This article is by Janet Stanton, Partner, Adam Smith, Esq.:

“Non-lawyers.” This is the prevailing term for business professionals employed at law firms. Really? Let’s just start with the fact that it’s insulting to be defined by what you are not. (Thought experiment: How many “non-doctors” work at a hospital?)

Hard feelings aside, there are some hard-nosed reasons why firms should seek out, respect, engage with, listen to, and heed the counsel of high-quality business talent. We’ll start with those reasons, then address some of the expected pushbacks and, finally, provide some suggestions on how to make this happen.

First, a little background. It has been widely and accurately reported that Law Land is increasingly divided into the “haves” and “have nots” (or, more accurately, the “have less”); in every segment of the legal industry roughly 10% of firms are pulling ahead of their peers in terms of financial performance. Each year since the great recession, the chasm widens; the rich are getting richer. So, as diligent students of the industry, we asked ourselves “do these firms share common characteristics?” The short answer is, “yes” when compared to their less-successful brethren. The topline difference is that these strong performing firms are run in a more business-like manner, adopting and instituting approaches that have been SOP in Corporate Land for decades. In short, these firms are managed the same way clients manage their businesses.

What do we mean by “more business-like?” We’re talking about being more intentional, directed and strategic (as opposed to “opportunistic”). Developing a plan that is market-responsive and data-driven that includes goals (financial and otherwise), strategies and an action plan (with timing and responsibilities). Executing the plan with discipline; holding those responsible for elements of implementation accountable for their results. Regularly monitoring the plan’s progress and making mid-course corrections, as necessary. And (bottom line), recognizing performance in comp.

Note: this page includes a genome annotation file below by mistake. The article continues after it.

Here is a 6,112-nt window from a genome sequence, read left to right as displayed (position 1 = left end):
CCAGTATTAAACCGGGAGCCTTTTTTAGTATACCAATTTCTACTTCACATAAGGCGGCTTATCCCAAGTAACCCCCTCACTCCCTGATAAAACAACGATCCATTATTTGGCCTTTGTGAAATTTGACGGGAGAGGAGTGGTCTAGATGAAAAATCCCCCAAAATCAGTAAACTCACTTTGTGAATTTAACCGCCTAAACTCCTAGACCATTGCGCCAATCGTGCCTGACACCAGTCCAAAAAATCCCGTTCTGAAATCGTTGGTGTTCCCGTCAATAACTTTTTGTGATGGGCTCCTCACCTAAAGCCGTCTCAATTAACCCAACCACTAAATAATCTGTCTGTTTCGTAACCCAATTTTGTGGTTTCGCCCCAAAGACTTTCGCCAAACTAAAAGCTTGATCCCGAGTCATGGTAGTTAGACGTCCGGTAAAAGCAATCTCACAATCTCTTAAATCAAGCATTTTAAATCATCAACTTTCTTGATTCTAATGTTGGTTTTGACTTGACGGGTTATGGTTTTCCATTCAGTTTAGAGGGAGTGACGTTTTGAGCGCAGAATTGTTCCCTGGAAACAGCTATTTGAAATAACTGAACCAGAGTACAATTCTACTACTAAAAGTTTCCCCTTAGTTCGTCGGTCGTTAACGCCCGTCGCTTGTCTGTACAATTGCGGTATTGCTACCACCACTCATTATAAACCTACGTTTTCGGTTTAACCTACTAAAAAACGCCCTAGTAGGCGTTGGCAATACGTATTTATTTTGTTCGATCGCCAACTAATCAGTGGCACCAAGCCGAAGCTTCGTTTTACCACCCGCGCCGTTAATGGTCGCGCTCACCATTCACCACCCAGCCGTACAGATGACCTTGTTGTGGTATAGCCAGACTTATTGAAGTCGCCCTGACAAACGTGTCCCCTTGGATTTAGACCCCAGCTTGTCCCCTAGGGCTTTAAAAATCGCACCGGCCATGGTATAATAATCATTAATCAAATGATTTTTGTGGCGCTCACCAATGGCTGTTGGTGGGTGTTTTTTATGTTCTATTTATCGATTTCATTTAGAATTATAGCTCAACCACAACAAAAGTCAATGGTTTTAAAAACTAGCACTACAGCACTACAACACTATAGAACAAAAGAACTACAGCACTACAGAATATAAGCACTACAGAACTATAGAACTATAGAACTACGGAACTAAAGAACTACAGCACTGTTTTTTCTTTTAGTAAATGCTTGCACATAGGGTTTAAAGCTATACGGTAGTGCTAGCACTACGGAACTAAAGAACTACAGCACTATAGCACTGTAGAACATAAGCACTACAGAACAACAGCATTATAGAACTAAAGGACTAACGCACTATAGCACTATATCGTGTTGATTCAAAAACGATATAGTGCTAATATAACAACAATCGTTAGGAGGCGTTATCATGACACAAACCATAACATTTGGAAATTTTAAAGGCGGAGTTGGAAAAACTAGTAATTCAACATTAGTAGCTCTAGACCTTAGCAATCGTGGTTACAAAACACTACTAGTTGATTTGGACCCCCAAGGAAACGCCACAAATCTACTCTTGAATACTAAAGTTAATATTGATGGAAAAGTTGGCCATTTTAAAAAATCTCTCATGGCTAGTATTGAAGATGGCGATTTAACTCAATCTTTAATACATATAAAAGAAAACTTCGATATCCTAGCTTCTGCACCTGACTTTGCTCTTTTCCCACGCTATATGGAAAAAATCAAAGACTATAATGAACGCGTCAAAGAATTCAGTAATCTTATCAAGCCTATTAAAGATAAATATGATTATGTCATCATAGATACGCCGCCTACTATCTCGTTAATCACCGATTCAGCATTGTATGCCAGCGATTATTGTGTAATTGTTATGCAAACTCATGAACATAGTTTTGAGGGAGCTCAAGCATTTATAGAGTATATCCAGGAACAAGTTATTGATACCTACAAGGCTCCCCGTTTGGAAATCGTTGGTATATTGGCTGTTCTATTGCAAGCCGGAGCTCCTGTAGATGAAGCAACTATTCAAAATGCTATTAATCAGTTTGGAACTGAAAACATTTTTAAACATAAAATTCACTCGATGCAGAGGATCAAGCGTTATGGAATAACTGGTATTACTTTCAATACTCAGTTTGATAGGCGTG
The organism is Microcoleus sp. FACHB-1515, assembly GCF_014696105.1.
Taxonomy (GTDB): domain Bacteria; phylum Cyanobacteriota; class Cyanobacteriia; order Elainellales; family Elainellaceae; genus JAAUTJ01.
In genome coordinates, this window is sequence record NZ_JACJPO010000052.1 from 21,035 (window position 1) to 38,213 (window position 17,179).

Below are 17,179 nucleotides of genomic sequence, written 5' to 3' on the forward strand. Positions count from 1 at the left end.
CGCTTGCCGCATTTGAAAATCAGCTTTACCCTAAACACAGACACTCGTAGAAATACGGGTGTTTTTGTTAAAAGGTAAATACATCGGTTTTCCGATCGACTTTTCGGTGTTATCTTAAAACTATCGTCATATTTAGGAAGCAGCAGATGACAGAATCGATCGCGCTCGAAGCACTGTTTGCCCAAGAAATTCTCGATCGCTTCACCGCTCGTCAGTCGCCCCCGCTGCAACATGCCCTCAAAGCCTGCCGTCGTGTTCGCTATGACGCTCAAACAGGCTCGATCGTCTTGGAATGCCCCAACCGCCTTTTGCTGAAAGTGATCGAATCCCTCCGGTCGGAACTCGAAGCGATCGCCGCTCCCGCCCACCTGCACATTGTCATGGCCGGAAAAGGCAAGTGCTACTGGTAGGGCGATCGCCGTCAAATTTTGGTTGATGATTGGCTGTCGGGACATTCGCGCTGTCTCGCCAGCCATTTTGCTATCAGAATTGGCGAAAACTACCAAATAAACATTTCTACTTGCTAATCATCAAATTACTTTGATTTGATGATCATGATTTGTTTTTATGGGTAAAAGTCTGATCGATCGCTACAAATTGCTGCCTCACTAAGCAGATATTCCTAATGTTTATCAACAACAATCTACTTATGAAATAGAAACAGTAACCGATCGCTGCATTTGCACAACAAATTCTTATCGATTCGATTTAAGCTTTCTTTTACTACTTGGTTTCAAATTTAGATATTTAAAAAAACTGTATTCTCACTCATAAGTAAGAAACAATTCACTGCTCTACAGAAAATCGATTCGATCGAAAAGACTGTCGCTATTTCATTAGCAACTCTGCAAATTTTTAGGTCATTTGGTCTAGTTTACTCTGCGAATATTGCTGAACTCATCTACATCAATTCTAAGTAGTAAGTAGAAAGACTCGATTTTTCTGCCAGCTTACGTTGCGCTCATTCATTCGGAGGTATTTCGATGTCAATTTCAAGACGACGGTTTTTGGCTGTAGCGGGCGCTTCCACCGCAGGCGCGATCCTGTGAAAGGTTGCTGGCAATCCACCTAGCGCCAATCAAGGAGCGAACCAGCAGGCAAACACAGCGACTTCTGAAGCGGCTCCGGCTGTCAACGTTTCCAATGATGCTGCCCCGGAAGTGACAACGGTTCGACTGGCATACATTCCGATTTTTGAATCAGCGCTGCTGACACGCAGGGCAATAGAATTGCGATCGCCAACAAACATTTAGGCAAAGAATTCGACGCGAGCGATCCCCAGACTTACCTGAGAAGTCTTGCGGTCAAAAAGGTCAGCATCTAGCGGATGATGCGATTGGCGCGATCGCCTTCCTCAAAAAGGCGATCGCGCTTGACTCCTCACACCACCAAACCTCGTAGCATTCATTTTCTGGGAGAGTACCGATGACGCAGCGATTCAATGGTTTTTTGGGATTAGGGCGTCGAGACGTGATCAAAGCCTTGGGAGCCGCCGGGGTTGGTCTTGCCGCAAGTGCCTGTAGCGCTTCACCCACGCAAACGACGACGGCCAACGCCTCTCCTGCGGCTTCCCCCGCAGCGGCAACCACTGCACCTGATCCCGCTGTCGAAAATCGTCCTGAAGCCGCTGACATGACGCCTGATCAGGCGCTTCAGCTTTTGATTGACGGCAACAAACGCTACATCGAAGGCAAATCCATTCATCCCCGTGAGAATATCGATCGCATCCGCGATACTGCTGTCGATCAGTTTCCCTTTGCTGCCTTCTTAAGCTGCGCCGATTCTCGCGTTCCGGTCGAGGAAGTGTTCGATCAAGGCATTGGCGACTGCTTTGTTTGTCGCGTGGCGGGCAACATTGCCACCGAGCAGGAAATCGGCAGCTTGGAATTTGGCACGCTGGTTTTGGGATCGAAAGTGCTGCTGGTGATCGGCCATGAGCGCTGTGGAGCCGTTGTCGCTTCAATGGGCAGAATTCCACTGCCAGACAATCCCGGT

Callout1Other shared characteristics of these higher performing firms are decisive and visionary leadership and carving out a distinctive, compelling market position. And, last but far from least, the leading firms hire and heed sophisticated business professionals, starting with a savvy COO or Executive Director. But that is not enough. Firms need qualified expertise in marketing and business development, finance, recruitment and development, technology and operations.

The very simple rationale for this is – let the lawyers do what they do best, which is lawyering – and bring in similarly-credentialed professionals to lead and manage the business aspects of the firm. Seems to make sense.

I’m not quite sure why firms are so resistant or why this is such a difficult concept for many lawyers to grasp.
I have some thoughts on this.

First off, there is lawyer “psychology” which, it turns out is a real phenomenon. In rigorous, quantitative work done by Dr. Larry Richard, recognized as the leading authority on lawyer psychology, assessing the personality traits of thousands of white collar workers, lawyers, on average evince a much (much) higher desire for “autonomy,” which pretty much means they don’t like to be managed. All I can say is that in today’s hyper-competitive world is: Get over it!

According to McKinsey, managing professional services firms is five times more challenging to run than other types of enterprises such as, say, retail. This means that a $200 million firm is as difficult to manage as a $1-billion retail chain. I’d say that’s kind of daunting and you might think of bringing in some people who know something besides the practice of law and possess credentials other than a JD.

Second, it is a pretty well-recognized trope that lawyers appear to think they can do anything. My hypothesis here is that, generally speaking, lawyers don’t respect much except the practice of law. May sound harsh, but how else to explain the frequency of “JDs” in marketing, HR and development; where, let me state the obvious: a JD is completely irrelevant. (IT is the main exception; guess lawyers realize they have some limitations.)